Scott Kelly’s review published on Letterboxd:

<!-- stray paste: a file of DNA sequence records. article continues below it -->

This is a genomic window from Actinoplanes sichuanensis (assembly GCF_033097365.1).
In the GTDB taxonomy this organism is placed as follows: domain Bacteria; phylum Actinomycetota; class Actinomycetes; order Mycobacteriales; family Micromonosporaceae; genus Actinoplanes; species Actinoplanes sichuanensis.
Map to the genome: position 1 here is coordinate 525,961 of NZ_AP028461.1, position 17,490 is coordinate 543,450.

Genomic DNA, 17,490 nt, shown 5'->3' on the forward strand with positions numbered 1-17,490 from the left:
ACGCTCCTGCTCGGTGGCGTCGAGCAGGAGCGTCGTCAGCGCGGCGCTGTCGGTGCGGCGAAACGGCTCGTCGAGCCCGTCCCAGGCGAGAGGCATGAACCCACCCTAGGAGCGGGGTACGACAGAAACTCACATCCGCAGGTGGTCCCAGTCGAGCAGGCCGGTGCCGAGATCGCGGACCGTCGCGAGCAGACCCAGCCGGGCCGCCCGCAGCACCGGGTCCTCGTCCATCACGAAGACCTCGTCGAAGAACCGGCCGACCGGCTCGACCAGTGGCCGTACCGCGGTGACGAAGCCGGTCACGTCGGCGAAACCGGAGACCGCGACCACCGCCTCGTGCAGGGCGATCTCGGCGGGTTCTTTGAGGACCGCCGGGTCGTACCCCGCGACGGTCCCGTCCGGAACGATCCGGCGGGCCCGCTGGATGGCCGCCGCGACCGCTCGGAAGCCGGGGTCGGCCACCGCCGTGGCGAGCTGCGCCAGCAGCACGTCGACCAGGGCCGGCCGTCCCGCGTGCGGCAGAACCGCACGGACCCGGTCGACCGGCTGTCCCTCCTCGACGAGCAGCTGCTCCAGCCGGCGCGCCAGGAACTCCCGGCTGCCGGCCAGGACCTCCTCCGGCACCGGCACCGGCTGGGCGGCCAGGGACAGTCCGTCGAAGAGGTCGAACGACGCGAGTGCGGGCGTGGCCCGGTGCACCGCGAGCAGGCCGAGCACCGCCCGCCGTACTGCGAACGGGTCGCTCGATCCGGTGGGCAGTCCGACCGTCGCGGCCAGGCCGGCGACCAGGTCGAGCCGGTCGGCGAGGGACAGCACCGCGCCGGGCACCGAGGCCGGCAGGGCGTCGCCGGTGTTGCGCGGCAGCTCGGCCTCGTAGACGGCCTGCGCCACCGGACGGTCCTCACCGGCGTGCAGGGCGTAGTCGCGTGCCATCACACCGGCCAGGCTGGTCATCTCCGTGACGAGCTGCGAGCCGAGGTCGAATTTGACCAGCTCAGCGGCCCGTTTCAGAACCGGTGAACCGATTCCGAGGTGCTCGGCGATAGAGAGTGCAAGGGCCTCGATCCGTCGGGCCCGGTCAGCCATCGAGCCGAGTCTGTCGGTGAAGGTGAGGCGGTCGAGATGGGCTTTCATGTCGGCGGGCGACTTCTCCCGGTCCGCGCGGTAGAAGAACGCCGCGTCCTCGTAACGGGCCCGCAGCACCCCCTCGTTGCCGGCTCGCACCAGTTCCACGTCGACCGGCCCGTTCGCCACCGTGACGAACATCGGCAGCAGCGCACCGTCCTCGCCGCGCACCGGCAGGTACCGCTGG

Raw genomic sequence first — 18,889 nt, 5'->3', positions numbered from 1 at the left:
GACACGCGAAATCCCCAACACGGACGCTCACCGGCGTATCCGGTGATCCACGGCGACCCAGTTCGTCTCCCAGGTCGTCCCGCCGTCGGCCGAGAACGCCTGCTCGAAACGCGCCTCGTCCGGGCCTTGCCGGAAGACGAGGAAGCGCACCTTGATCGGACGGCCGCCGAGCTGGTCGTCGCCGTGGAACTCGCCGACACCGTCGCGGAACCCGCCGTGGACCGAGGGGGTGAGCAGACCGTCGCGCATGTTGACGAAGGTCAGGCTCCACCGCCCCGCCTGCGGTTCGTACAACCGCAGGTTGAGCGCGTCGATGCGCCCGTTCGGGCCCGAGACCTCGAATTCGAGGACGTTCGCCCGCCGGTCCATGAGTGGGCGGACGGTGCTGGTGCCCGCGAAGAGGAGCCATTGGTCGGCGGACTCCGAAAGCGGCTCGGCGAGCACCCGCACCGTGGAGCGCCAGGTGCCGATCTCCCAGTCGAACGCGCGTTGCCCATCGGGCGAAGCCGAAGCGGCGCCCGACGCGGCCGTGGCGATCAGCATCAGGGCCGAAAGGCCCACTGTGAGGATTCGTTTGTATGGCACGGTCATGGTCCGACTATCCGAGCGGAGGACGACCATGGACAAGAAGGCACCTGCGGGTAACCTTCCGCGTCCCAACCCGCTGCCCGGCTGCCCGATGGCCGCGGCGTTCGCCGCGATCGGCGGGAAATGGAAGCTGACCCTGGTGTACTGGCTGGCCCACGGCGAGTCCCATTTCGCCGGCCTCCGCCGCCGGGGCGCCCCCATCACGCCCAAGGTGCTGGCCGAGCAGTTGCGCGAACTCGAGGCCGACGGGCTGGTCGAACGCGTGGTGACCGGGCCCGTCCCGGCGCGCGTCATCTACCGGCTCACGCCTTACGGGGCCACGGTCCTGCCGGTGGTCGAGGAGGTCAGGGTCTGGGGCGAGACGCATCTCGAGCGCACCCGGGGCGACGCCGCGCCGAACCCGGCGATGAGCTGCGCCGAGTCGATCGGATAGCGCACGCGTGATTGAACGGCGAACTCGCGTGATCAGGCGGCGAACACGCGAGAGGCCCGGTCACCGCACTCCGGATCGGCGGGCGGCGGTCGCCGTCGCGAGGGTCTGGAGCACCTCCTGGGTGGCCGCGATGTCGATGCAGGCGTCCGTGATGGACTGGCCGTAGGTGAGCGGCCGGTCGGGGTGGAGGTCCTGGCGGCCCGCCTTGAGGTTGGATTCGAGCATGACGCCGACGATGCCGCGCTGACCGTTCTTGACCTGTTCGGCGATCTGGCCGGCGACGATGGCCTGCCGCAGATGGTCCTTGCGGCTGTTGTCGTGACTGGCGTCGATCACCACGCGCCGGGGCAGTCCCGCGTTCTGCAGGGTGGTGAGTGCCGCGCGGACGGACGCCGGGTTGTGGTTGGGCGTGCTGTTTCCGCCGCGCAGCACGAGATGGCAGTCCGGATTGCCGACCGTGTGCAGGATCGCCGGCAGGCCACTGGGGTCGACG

The true crime milieu cries out for the kind of grey heavy palette only black and white on a budget can bring. Alfred Hitchcock toyed with certain true crime stylistic elements in Psycho and The Wrong Man and Richard Brooks strived for some semi-documentary realism with his seminal take on Capote’s In Cold Blood. Yet, those great films despite their grasps at the common, the grim and the mundane are meticulously crafted, highly professional, and the result is downright artful. The Honeymoon Killers, about the 40s era “Lonely Hearts” serial killer duo of nurse Martha Beck (Shirley Stoler) and con man Raymond Fernandez (Tony Lo Bianco), is more in tune with the pulpy, seedy, low brow torn from the headlines genre origins. The first third of the film with its matter of fact approach is startlingly bland and amateurish, even dull. Somehow, almost as if by fluke, the film suddenly begins to gel. The momentum starts to build right around the moment Mary Jane Higby appears as Janet Fay, the god fearing hat making widow who entrusts her life savings to the smarmy but amiable Fernandez. Higby’s spot on portrayal of an eccentric bitty deluded by romance elevates Stoler’s and Lo Bianco’s performances. The less hysterical Martha becomes and the needier Ray gets the more menacing and combustible the pair become. Despite Higby’s inevitable exit, Stoler and Lo Bianco are more than able to drive the sordid tale to its unsettling conclusion. If done today surely the tone would be ironic and the performance mode deadpan. Director Leonard Kastle succeeds in creating a mood of unease because he gets the actors to play it straight, without wink or camp. Even a low rent contemporary film like Night of the Living Dead had stylistic ambition evident in its editing, lighting, make-up and camera angles. The lack of stylistic flourish in The Honeymoon Killers actually makes it work (for a low budget colour film Henry: Portrait of a Serial Killer is another good example). I’d even argue that the use of the Mahler compositions was superfluous.